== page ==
The Empire State manufacturing index for March from the New York Fed was far worse than expected at -21.5 for a forecast of -7.4. While New York is not a major manufacturing state the plunge was one of the largest single month drops on record and the weakest reading since March 2009.
Retail sales in February fell 0.5% missing the 0.2% prediction and the control group slipped 0.4%, well under its 0.2% forecast. The January results for both were revised substantially higher, sales to 0.6% from 0.3% and control to 0.4% from 0%.
Industrial production in February rose 0.6%, beating its 0.4% estimate.
Job openings in January, the JOLTS survey from the Bureau of labor Statistics, were 6.963 million, more than the 6.476 million estimate and December’s 6.552 million, confirming what has become passé, the US had an excellent job market before March.
Building permits and housing starts in February were about as predicted, 1.464 million in permits on and 1.599 million starts, both annualized numbers, on identical 1.5 million predictions.
In the most relevant figure of the week, initial jobless claims soared in the March 13 week to 281,000 from 211,000. It was the highest weekly total since early September 2017 and the largest one week jump since November 2012.
Initial claims numbers are released every Thursday at 8:30 am EDT for the previous week and will be watched closely as they are expected to surge from the multiplying business closures.
The Philadelphia Fed manufacturing survey for March, like its Northeast counterpart in New York fell precipitously from 36.7 in February to -12.7 a month later. It was the lowest score since June 2012 and the steep drops is indicative of the widespread concern in the business sector.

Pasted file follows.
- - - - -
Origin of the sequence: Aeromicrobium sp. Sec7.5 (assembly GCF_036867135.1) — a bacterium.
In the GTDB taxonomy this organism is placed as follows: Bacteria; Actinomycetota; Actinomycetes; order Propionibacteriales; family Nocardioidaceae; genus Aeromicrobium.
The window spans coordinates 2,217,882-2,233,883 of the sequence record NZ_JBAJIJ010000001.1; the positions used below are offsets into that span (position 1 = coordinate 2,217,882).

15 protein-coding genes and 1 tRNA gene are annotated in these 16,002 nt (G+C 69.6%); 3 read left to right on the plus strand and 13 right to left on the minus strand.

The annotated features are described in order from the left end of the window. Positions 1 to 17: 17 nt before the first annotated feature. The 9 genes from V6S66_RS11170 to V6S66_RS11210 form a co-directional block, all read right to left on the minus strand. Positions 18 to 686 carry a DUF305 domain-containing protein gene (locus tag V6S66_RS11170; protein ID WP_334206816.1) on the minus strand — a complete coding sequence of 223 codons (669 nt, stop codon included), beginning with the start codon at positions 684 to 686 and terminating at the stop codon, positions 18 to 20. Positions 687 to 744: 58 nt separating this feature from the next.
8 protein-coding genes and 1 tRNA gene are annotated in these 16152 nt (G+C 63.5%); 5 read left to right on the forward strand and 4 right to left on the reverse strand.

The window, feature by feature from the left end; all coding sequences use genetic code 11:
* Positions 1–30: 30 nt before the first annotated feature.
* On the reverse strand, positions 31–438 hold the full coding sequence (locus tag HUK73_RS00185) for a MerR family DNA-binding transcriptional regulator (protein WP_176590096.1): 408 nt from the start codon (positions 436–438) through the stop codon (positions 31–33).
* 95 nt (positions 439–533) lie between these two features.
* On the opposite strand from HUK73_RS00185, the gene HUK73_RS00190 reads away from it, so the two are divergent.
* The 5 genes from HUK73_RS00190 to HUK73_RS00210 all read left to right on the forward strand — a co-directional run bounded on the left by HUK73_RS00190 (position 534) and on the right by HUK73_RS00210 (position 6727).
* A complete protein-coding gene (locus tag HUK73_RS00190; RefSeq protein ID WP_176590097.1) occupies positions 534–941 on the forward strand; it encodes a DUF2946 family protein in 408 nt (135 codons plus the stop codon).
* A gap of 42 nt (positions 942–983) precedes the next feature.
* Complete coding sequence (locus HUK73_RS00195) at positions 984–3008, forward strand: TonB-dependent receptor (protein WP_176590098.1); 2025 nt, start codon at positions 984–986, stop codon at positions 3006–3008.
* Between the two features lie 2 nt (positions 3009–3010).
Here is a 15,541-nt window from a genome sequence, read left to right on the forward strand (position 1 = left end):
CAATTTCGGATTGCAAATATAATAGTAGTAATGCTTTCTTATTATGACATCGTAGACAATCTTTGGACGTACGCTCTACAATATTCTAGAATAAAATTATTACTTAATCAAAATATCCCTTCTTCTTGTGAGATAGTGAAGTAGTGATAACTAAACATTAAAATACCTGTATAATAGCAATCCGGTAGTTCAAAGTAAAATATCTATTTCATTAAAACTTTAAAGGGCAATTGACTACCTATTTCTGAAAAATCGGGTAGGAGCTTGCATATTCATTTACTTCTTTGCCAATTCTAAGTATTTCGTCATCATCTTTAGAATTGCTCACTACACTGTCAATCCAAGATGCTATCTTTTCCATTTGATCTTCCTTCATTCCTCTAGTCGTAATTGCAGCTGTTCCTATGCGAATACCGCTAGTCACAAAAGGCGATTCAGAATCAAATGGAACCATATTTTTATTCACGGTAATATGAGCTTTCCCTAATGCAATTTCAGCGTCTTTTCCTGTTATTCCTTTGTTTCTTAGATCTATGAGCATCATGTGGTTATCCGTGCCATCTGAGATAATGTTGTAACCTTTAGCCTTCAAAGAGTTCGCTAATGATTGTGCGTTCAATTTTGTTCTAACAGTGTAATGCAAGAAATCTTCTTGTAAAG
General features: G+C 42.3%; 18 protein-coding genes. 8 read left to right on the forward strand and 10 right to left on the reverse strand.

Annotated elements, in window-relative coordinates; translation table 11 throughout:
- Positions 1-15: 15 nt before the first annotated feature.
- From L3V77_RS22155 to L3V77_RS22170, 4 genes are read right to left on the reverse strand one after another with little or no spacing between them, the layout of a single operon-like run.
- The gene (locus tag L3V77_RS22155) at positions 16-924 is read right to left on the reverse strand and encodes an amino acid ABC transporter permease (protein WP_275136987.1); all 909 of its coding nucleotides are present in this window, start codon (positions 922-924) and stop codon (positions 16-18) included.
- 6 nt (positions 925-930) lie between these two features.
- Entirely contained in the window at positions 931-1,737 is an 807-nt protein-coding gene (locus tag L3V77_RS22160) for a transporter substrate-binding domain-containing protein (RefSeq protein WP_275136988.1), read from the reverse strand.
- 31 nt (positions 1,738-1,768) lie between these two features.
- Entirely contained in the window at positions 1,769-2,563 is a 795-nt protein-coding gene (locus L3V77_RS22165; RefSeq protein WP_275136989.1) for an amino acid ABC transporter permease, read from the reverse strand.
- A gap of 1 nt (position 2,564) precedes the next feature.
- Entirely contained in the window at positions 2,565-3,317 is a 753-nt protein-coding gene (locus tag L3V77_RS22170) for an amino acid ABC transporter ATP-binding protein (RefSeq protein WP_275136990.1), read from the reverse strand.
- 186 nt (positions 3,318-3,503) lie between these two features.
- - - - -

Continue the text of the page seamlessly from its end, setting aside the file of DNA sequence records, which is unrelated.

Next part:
Existing home sales, the largest category of the housing market, registered a 5.77 million annualized rate in February, slightly better than the 5.5 million projections and yet another statistic that confirms the buoyant US economy before the epidemic.
US statistics March 23-27
The Redbook Index of same store sales for the week of March 20 which rose 1.1% the prior week, will be watched for weakness in the retail sector. In the general absence of March information this second tier series gains significance.
The Richmond Fed manufacturing index, another regional activity survey, for March is expected to rise to 9 from -2 in February.
Durable good for February are forecast to fall 0.9% after January’s 0.2% drop. The ex-transport figure is thought to decrease 0.2% after a 0.8% gain in January. Non-defense capital goods, the business investment proxy rose 1.1% in January. These numbers will be largely read forward into March, with any unexpected losses given greater note.
Initial jobless claims for the March 20 week is the key statistic. The consensus estimate of 214,000 is clearly out of date and a result above the prior week’s 281,000 is likely.
The third and final revision of fourth quarter GDP is expected to be unchanged at 2.1%.
The Kansas City Fed manufacturing activity survey for March, like those of New York and Philadelphia is a regional, normally second level statistic. In the current situation these early reading take on greater importance. The index is expected to drop to 2 in March from 8 in January. It was -4 in January, -3 in December and -5 in November.